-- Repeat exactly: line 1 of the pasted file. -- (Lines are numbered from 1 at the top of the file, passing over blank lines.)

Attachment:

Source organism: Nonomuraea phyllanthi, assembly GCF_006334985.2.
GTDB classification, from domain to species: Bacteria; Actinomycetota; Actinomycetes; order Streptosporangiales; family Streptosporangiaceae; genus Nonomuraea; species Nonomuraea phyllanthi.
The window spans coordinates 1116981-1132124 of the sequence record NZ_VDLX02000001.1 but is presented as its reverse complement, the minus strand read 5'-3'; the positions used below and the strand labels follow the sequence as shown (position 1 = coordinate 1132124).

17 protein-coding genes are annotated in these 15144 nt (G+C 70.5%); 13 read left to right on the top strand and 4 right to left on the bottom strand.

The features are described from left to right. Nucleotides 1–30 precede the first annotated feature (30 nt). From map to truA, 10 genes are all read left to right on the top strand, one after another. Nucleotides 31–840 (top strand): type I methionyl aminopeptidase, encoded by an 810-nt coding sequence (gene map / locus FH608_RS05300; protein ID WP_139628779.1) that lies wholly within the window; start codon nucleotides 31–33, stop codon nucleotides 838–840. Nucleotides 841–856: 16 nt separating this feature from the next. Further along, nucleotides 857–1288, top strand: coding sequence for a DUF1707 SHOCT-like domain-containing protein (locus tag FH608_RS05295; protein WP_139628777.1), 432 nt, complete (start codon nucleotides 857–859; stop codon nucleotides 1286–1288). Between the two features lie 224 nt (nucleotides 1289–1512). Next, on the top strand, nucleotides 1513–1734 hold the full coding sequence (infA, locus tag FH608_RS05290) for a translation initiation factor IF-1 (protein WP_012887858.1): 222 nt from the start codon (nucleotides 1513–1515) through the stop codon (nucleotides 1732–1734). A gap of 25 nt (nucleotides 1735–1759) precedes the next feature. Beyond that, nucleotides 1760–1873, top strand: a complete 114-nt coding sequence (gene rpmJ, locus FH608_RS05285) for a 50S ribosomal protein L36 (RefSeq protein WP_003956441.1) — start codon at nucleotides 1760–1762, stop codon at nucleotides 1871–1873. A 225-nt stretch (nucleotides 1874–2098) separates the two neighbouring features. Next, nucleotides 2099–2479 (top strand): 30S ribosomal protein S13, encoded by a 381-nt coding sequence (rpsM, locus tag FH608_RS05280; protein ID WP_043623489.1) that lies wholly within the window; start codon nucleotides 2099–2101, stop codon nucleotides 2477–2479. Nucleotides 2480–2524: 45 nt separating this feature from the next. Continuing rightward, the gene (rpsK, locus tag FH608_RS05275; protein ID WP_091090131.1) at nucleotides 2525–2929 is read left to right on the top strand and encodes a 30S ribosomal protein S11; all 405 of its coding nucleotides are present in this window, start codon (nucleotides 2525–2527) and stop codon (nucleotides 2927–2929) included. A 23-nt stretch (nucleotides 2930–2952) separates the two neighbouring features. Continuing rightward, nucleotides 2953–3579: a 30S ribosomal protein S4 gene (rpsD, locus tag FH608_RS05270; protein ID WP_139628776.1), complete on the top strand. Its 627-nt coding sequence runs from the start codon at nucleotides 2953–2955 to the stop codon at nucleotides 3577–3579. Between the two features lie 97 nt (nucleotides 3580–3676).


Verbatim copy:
Source organism: Nonomuraea phyllanthi, assembly GCF_006334985.2.